Brendan Quealy: Opening Day is a tale of two teams

Mar. 27—When the first pitch is thrown at about 4:10 p.m. Thursday and the regular season officially gets underway for the Detroit Tigers and the Chicago White Sox, the two major league squads sharing the same field will already be heading in opposite directions.

As a longtime White Sox fan who now lives and works in Michigan, I have seen my Southside pride slip away into despondency and an oxymoronic apathetic anger over the — to put it politely — poor management of a talent-laden roster that was seen by many MLB experts as a team capable of winning multiple World Series titles at the start of this decade.

Now, the 2024 White Sox will be lucky if they can avoid losing 100 games for the second season in a row. And I don't expect any luck to befall this organization any time soon, which is no less than ownership deserves and far, far less than the team's devoted fanbase deserves.

The Tigers, on the other hand, are driving toward a bright horizon and might just be the next Detroit team to fire up the whole state if that success reaches Lions-eque levels this season. I mean, if all goes well for the Tigers — and the Red Wings avoid a late-season collapse — 2024 could see three professional Detroit teams make their respective postseasons.

I recently wrote about how I'd jumped on the Lions bandwagon, but I'm not sure if any amount of personal disdain for my favorite childhood team could make me swap my White Sox hat for a Tigers cap. I guess I'm still a little salty about that brawl back in 2000.

In its preview of the American League Central Division, the Associated Press said the 2024 Tigers are "more hopeful than recent years," "feeling optimistic about what appears to be a plus pitching staff and some promising players" and "could make the playoffs for the first time in a decade."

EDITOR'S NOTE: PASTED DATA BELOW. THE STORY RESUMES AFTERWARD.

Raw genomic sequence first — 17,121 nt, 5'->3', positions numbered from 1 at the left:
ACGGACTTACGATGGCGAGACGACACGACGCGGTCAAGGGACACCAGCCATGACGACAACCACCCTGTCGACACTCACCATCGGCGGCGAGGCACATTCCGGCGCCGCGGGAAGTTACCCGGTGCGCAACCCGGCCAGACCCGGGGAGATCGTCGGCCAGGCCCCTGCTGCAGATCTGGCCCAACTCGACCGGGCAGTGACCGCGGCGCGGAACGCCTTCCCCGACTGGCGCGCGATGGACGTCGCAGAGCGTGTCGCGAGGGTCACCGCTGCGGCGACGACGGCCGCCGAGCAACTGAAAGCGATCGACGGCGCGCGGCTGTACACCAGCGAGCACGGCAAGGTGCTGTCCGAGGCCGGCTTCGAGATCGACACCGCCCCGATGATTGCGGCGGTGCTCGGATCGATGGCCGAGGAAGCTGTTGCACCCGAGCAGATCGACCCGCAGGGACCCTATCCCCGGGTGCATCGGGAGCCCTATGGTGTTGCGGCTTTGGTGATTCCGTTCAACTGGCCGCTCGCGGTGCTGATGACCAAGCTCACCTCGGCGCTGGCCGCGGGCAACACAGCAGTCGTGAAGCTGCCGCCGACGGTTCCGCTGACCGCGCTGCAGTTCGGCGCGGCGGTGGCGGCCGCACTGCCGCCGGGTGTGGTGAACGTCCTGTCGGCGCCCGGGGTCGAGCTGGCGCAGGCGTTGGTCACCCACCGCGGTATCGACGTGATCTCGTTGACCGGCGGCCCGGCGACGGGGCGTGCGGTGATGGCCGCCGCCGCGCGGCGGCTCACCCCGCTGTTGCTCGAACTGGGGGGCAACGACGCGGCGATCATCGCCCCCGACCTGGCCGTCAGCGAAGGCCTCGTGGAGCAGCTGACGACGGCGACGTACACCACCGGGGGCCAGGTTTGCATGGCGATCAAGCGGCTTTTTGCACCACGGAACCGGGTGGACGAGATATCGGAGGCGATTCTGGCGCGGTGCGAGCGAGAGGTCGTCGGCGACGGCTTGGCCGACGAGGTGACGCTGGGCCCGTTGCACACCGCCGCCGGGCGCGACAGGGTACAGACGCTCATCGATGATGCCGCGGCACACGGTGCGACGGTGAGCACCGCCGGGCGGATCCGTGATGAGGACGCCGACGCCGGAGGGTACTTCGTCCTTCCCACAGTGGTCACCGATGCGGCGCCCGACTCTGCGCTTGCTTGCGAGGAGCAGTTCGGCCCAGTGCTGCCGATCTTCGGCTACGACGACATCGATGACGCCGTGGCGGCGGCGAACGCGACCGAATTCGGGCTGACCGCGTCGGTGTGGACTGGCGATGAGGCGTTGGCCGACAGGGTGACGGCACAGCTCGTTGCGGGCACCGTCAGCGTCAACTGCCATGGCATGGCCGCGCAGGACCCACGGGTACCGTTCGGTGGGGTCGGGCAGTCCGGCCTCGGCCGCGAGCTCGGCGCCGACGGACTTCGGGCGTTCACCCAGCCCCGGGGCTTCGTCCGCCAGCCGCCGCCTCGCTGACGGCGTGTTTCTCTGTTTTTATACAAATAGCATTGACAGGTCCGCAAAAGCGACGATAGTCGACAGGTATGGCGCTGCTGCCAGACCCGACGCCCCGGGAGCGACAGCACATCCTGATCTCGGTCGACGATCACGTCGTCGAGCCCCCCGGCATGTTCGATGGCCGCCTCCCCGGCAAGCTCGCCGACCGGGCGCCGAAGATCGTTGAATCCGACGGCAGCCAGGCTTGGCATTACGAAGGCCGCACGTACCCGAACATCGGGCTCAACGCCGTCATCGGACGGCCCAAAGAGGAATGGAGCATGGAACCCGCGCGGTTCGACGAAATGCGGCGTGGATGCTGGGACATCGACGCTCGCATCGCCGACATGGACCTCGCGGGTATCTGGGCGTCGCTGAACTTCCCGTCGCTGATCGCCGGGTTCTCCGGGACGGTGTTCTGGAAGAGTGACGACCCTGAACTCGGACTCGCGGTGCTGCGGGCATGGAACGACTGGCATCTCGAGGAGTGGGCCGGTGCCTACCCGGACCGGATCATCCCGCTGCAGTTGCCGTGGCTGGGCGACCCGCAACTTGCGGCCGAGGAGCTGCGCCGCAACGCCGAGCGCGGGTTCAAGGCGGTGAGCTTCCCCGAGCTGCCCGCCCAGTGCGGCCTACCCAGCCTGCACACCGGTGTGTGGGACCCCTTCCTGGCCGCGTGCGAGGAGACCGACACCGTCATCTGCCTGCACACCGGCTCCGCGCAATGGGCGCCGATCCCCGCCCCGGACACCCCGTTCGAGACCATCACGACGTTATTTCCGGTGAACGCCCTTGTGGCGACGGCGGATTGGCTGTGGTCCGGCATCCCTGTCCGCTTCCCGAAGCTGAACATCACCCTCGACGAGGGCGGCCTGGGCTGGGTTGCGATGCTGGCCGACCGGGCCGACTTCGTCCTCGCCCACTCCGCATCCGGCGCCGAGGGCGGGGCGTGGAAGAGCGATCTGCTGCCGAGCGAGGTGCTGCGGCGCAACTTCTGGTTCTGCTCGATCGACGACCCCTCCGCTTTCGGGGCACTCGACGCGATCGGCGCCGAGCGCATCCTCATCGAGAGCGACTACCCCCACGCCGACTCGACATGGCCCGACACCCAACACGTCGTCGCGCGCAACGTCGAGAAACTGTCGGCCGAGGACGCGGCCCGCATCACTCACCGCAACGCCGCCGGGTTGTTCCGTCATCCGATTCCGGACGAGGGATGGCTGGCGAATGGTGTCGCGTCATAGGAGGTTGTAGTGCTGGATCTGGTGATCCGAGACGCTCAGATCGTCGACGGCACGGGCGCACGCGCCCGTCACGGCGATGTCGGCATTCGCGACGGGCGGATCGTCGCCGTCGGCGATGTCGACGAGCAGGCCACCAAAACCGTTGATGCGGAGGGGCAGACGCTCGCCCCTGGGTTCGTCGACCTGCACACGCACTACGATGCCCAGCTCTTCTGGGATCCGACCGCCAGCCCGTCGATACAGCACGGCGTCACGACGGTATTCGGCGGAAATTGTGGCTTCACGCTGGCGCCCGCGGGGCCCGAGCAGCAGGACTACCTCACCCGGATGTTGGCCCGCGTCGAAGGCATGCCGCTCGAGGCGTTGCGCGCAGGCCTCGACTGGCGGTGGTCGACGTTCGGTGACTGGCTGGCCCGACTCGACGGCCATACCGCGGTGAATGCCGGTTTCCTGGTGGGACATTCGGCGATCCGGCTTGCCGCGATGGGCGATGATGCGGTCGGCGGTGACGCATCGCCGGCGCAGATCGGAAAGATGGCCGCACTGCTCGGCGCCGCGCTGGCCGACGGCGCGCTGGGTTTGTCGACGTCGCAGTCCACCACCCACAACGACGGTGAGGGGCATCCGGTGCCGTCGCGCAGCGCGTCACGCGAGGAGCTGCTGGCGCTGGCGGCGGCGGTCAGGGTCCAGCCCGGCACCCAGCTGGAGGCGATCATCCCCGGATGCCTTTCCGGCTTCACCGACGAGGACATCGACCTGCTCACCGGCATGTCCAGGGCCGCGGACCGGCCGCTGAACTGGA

The same preview was, in all honesty, kinder to the Southsiders than it should have been, given that the franchise's offseason has been marred by rumors of owner Jerry Reinsdorf moving the team to Nashville if he can't get a billion dollars of taxpayer money to build a new stadium just 30 years after building the new Comiskey Park — now Guaranteed Rate Field.

"It was a tough 2023 for the White Sox, who lost 101 games. It's unclear if 2024 will be much better," the preview read. "The White Sox hope that pitchers Chris Flexen and Erick Fedde can solidify the back end of the rotation while the offense has a handful of proven offensive players in outfielder Luis Robert Jr., first baseman Andrew Vaughn, outfielder/designated hitter Eloy Jiménez and third baseman Yoán Moncada."

Despite their immense talent, calling Robert Jr., Vaughn, Jiménez and Moncada "proven" is more than a stretch. They all still have a lot left to prove, and Robert Jr. has been the only one to show satisfactory growth.

The Tigers feel like the White Sox of about four years ago. A wealth of young talent brimming with exciting potential that could see the team have a sustained run of success if things go right.

That's the big key ... "If things go right."

Southpaw Tarik Skubal, who won four straight games and gave up just three runs over his last five starts to end last season, gets the Opening Day nod against Chicago's homegrown lefty Garrett Crochet. Skubal will be the first Tiger homegrown talent to pitch Opening Day since the legendary Justin Verlander in 2017. Crochet will not only be getting his first Opening Day start, but it will be his first Major League start after the flamethrower moved from the bullpen to the starting rotation.

Skubal's appointment as the Tiger's No.1 signals that he is seen as one of baseball's top up-and-comers on the mound. That makes sense given how strong he finished the 2023 campaign, allowing one run in 23 innings with 36 strikeouts and just two walks over his final four starts to earn AL Pitcher of the Month honors. The AP said Skubal's "changeup, once the missing piece in his power-centric arsenal, became one of the nastiest offspeed offerings in baseball, with a 50.6 percent whiff rate, according to Statcast."

Skubal will be followed by a pair of veteran righties in Kenta Maeda and Jack Flaherty. Flaherty was a big free-agent splash in the Tigers' offseason, and the franchise picking up the former St. Louis Cardinal was another sign that the organization believes this team has the talent to win and win now. Add into the mix the ultra-talented Spencer Torkelson, the No. 1 pick in the 2022 draft, outfielder Parker Meadows and second baseman Colt Keith, who signed a guaranteed deal worth at least $28 million before facing his first pitch in the majors, the Tigers are one of the most exciting young teams in all of baseball.

That was what many once thought of the White Sox. Now, they are considered to be one of the biggest disappointments in recent memory.

Hopefully the Tigers — for the sake of the organization and the fans — can avoid falling into that same category, because I wouldn't wish the fall from grace we White Sox fans have experienced on any others. Even if I still am salty about that brawl back in 2000.